UNICEF distributes WASH supplies to schools and health centres to contain spread of COVID-19

Over 1,700 primary schools and 472 health centres receive WASH supplies to contain COVID-19

By Catherine Ntabadde
St. Peter's Primary School receives WASH supplies
18 March 2021

In January 2021, UNICEF embarked on the distribution of water, sanitation and hygiene – WASH supplies to 1,172 government aided primary schools and 472 health centres across the country to prevent the transmission of COVID-19. This distribution is part of UNICEF’s countrywide support to the Ministry of Health’s mitigation and prevention measures around COVID-19.

With funding from different donors, the WASH supplies distributed by UNICEF to schools and health centres ranging from health IIIs to regional hospitals will also strengthen infection, prevention and control through WASH interventions that will ultimately reduce the transmission of COVID-19.

This specific allocation of WASH supplies distributed to schools ensures hygienic environment for safe re-opening of schools for candidate classes and semi candidate classes.

UNICEF continues to work closely with the Ministry of Health, Ministry of Education and Sports and district authorities to ensure that the WASH supplies distributed to schools and health centres meet the standards issued by the Ministry of Health to contain the spread of COVID-19.

A total of 245 villages in Mukono, Hoima, Masaka, Kamuli, Wakiso, Kampala, Koboko, Amuru, Adjumani, Zombo, Kikuube, Kamwenge, Kasese, Moyo, Yumbe, Madi-Okollo, Gulu and Isingiro also received WASH supplies to prevent and reduce the spread of COVID-19 in their communities.

Standard WASH packages of supplies distributed include:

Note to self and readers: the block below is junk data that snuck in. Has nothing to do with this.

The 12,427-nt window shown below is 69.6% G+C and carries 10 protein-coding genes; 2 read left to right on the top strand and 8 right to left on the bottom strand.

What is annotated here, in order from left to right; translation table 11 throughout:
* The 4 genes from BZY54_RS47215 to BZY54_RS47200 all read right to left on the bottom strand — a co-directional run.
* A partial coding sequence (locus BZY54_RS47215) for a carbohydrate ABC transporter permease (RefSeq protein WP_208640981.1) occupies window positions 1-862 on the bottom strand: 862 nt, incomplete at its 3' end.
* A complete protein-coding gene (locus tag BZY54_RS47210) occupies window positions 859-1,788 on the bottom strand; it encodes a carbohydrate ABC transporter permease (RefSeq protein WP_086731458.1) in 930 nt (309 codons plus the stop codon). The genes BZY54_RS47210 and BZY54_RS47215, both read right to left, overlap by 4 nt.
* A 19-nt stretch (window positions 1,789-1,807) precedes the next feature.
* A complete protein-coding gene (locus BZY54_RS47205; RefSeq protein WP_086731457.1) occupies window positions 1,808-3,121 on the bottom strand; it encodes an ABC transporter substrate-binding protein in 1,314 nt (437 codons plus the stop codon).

• Each health centre received; laundry soap (10 boxes of 25 bars of soap each), calcium hypochlorite 65-70 per cent (6 cartons), water bucket (3), liquid soap (10 bottles of 5 litres each), 2 mops for cleaning, heavy duty gloves (2 pairs), sprayer/trigger bottle (2 pairs), gumboots (2 pairs), 10 bottles of bleach (I litre per bottle), sanitizer (10 bottles), aqua tabs (1 box containing 16,000 tablets) and two foot operated handwashing facilities.

• Each school received; 10 boxes of laundry soap, 6 jerrycans of 5litres of liquid soap (5 litres each), 2 mops, 10 bottles of bleach (1 litre), 4 pairs of gumboots, 2 pairs of heavy-duty gloves, 2 sprayer/trigger bottles, 10 bottles of sanitizer, 3 hand free washing facility; 25 packets of emergency sanitary pads.

Chlorine distributed to health centres

Voices of pupils of St. Peter’s Kyoga Primary School one of the beneficiaries of WASH supplies.

Birungi Adella, a primary seven candidate had this to say, “I feel good to see that you (UNICEF) has given us all these things to keep us safe. The water provided is clean. We can go and get water for drinking at any time. When you are in class and you feel thirsty, you can go and drink water. You have brought sanitizer which we can use to kill germs. I use the water for bathing, washing and drinking.”

Peace Kyomugisha is also happy that her school has access to water 24/7. The water is helping them adhere to the standard operating procedure which include regular washing hands.

In addition, other school tasks are now executed on time, according to Kyomugisha ever since UNICEF constructed a motorized water system. “The school is now free from any water borne diseases,” she adds.

Akankunda John Evans says, “The handwashing facilities we received have helped us to stop the spread of coronavirus. When we go outside and touch rough surfaces, we are able to wash our hands, hence killing germs.”